Sports vs Cricket

The news for a past few days has had the ‘Breaking News’ element filled with reports of the Indian Contingent bagging three individual medals at the Beijing Olympics. Kudos to the team and the winners! For me, what has added to the prevailing joy is the fact that, for a change, cricket was not making much news, even though an Indian–Sri Lanka series has been on for a while.



Does this imply that maybe, just maybe, Indians have started looking at sports beyond cricket?



There have been people who have, time and again, highlighted the issue of how much we ignore other sports in our cricket-mania. And frankly speaking, this does require serious consideration especially with the Commonwealth games just around the corner. There have been those who have commented with immense pride that cricket is not just a game but a religion in India. I deem it necessary to mention why the game has assumed such importance over the years. The most prominent and dominating reason is that it is a very ‘people friendly’, easy and an affordable game to play. Have we not seen children playing despite a thousand constraints (from space crunch to team member crunch) with just a few adjustments? Besides, the amount of innovative rules that one can come up with in a game like cricket (the gali, muhalla, one tip one hand etc) are few. Now with league cricket providing great remuneration, it is a very exciting career option as well. However, we have reached a stage where we are getting an excessive dosage of the game.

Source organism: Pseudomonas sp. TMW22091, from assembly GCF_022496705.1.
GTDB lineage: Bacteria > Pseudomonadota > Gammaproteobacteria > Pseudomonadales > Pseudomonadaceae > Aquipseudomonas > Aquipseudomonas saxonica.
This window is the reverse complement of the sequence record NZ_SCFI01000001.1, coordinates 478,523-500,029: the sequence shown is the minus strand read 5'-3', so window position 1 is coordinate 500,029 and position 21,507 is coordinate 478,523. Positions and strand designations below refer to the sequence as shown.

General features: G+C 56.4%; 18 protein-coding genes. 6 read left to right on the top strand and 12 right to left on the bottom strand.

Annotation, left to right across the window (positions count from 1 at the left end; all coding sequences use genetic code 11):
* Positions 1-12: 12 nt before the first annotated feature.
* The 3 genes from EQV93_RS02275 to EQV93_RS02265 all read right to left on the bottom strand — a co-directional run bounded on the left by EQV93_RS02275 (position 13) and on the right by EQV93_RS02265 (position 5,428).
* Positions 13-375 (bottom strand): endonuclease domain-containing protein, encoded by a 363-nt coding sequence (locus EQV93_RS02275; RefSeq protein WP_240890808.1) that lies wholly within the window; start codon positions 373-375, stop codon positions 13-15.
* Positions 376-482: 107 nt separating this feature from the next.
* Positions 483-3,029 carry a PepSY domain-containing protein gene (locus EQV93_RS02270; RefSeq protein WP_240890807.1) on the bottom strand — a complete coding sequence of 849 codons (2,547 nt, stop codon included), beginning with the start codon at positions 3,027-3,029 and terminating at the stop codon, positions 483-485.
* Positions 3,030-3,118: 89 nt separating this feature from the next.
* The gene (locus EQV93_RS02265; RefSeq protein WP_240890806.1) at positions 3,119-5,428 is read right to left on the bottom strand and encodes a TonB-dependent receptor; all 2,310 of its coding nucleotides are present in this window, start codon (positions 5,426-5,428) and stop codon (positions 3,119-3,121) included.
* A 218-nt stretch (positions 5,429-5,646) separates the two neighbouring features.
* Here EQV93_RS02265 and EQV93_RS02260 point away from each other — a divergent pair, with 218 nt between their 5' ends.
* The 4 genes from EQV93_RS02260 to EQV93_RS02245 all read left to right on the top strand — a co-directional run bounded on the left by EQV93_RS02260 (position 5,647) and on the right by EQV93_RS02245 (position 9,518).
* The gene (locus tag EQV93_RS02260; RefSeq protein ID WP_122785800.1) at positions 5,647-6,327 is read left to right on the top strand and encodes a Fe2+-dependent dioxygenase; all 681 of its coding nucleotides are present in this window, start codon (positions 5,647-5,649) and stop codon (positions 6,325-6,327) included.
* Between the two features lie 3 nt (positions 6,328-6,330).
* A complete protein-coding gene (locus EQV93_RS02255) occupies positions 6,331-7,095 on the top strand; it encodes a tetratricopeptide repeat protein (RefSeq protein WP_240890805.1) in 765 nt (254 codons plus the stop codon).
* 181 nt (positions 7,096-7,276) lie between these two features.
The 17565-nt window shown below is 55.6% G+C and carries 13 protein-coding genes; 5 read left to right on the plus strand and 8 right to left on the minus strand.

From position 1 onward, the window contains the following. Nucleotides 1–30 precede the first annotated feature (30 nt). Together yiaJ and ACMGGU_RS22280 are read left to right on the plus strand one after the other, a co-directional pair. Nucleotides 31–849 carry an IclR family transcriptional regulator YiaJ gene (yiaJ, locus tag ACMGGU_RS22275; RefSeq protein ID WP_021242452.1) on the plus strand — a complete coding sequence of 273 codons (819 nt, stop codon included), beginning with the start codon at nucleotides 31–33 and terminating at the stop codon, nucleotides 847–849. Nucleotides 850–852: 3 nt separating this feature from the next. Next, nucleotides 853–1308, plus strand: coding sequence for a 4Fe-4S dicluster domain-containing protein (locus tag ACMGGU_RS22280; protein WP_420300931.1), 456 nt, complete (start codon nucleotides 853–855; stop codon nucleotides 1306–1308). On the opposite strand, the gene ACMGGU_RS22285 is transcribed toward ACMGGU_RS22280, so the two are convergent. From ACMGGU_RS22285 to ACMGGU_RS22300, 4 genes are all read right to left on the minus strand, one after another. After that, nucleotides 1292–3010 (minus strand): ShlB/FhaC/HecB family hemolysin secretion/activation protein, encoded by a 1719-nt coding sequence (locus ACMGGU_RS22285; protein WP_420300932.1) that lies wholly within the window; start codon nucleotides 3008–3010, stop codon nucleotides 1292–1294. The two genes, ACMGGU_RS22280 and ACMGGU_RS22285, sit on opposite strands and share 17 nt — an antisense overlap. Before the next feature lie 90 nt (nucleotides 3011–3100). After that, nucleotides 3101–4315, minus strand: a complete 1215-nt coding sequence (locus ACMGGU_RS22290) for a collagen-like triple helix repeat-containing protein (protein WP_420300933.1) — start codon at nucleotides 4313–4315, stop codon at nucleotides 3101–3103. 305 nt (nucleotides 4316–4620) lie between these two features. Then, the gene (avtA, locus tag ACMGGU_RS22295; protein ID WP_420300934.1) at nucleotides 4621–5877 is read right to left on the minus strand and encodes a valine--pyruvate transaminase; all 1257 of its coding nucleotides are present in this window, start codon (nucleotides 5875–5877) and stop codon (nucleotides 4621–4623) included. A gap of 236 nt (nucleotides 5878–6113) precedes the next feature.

We are definitely not yet a Sports country. Even though we might be harbouring immense potential, we are nowhere close to harnessing it in the right way. Where does the problem lie? Many of us would promptly reply that the problem is because India does not have the infrastructure required; and that there is too much politics involved.



The problem is that we don’t demand the right things at the right time. If there could have been a collective effort to ensure an increase in DA and salaries in various government sectors, then why can’t we collectively demand proper administration in sports? Why, and till what point of time are we going to underestimate our power as a nation? Our cricketers have become national icons; why not Anjali Bhagwat or Leander Paes or Dilip Tirkey?


All kinds of sports and athletes must be given the respect that they deserve.


Moreover, we should try and make sports an important part of the election agenda, instead of caste, creed etc. because sports is a language that most people understand.



From silver we have moved to gold; from one we moved to three and now there should be no looking back. Criticism alone will lead us nowhere. A little, just a little effort, a little initiation is needed. Come, let us create history.


Meghna Baveja

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